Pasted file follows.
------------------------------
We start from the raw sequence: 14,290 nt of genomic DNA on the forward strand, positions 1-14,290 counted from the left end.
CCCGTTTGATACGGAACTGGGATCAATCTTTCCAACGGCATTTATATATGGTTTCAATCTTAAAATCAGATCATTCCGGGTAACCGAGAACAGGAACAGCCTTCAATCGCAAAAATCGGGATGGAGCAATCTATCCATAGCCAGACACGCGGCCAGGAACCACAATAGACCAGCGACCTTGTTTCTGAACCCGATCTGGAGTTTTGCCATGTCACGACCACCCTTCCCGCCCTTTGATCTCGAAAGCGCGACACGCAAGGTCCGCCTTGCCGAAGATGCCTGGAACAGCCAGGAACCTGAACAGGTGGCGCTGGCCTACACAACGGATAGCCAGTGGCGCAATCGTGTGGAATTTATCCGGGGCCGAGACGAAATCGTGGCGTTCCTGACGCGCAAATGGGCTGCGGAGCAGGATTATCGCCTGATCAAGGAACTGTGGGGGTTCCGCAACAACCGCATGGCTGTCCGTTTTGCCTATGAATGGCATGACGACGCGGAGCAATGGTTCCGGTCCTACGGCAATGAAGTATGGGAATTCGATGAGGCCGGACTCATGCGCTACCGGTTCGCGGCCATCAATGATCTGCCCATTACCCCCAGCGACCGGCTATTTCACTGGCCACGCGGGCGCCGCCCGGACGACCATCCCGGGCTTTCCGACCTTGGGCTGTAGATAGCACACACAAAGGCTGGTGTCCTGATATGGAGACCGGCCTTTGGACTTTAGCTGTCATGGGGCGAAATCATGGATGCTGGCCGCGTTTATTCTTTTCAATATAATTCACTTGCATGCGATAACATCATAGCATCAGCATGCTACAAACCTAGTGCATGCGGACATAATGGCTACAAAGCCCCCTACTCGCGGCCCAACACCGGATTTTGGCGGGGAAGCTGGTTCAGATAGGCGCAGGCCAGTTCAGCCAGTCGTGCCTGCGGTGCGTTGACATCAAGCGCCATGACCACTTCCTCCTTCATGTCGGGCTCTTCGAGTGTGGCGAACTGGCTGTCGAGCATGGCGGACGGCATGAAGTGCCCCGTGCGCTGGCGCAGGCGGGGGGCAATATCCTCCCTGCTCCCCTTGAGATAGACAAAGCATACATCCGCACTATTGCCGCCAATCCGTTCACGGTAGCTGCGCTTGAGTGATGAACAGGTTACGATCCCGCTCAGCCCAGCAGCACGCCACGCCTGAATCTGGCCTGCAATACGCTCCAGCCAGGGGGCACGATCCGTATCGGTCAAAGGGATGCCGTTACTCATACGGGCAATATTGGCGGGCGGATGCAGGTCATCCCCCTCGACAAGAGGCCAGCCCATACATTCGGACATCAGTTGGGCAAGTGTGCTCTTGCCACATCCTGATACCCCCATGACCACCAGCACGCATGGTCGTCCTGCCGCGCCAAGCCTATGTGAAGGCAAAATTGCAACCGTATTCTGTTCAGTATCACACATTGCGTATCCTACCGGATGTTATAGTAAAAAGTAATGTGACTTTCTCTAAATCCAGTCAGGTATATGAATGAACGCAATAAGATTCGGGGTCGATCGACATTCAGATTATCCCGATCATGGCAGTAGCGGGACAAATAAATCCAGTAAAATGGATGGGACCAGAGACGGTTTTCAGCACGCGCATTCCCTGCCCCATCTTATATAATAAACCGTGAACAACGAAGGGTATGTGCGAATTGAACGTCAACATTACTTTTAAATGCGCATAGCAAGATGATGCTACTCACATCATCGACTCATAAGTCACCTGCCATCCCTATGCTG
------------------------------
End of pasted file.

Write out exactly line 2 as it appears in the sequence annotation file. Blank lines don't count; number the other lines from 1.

CCCGTTTGATACGGAACTGGGATCAATCTTTCCAACGGCATTTATATATGGTTTCAATCTTAAAATCAGATCATTCCGGGTAACCGAGAACAGGAACAGCCTTCAATCGCAAAAATCGGGATGGAGCAATCTATCCATAGCCAGACACGCGGCCAGGAACCACAATAGACCAGCGACCTTGTTTCTGAACCCGATCTGGAGTTTTGCCATGTCACGACCACCCTTCCCGCCCTTTGATCTCGAAAGCGCGACACGCAAGGTCCGCCTTGCCGAAGATGCCTGGAACAGCCAGGAACCTGAACAGGTGGCGCTGGCCTACACAACGGATAGCCAGTGGCGCAATCGTGTGGAATTTATCCGGGGCCGAGACGAAATCGTGGCGTTCCTGACGCGCAAATGGGCTGCGGAGCAGGATTATCGCCTGATCAAGGAACTGTGGGGGTTCCGCAACAACCGCATGGCTGTCCGTTTTGCCTATGAATGGCATGACGACGCGGAGCAATGGTTCCGGTCCTACGGCAATGAAGTATGGGAATTCGATGAGGCCGGACTCATGCGCTACCGGTTCGCGGCCATCAATGATCTGCCCATTACCCCCAGCGACCGGCTATTTCACTGGCCACGCGGGCGCCGCCCGGACGACCATCCCGGGCTTTCCGACCTTGGGCTGTAGATAGCACACACAAAGGCTGGTGTCCTGATATGGAGACCGGCCTTTGGACTTTAGCTGTCATGGGGCGAAATCATGGATGCTGGCCGCGTTTATTCTTTTCAATATAATTCACTTGCATGCGATAACATCATAGCATCAGCATGCTACAAACCTAGTGCATGCGGACATAATGGCTACAAAGCCCCCTACTCGCGGCCCAACACCGGATTTTGGCGGGGAAGCTGGTTCAGATAGGCGCAGGCCAGTTCAGCCAGTCGTGCCTGCGGTGCGTTGACATCAAGCGCCATGACCACTTCCTCCTTCATGTCGGGCTCTTCGAGTGTGGCGAACTGGCTGTCGAGCATGGCGGACGGCATGAAGTGCCCCGTGCGCTGGCGCAGGCGGGGGGCAATATCCTCCCTGCTCCCCTTGAGATAGACAAAGCATACATCCGCACTATTGCCGCCAATCCGTTCACGGTAGCTGCGCTTGAGTGATGAACAGGTTACGATCCCGCTCAGCCCAGCAGCACGCCACGCCTGAATCTGGCCTGCAATACGCTCCAGCCAGGGGGCACGATCCGTATCGGTCAAAGGGATGCCGTTACTCATACGGGCAATATTGGCGGGCGGATGCAGGTCATCCCCCTCGACAAGAGGCCAGCCCATACATTCGGACATCAGTTGGGCAAGTGTGCTCTTGCCACATCCTGATACCCCCATGACCACCAGCACGCATGGTCGTCCTGCCGCGCCAAGCCTATGTGAAGGCAAAATTGCAACCGTATTCTGTTCAGTATCACACATTGCGTATCCTACCGGATGTTATAGTAAAAAGTAATGTGACTTTCTCTAAATCCAGTCAGGTATATGAATGAACGCAATAAGATTCGGGGTCGATCGACATTCAGATTATCCCGATCATGGCAGTAGCGGGACAAATAAATCCAGTAAAATGGATGGGACCAGAGACGGTTTTCAGCACGCGCATTCCCTGCCCCATCTTATATAATAAACCGTGAACAACGAAGGGTATGTGCGAATTGAACGTCAACATTACTTTTAAATGCGCATAGCAAGATGATGCTACTCACATCATCGACTCATAAGTCACCTGCCATCCCTATGCTG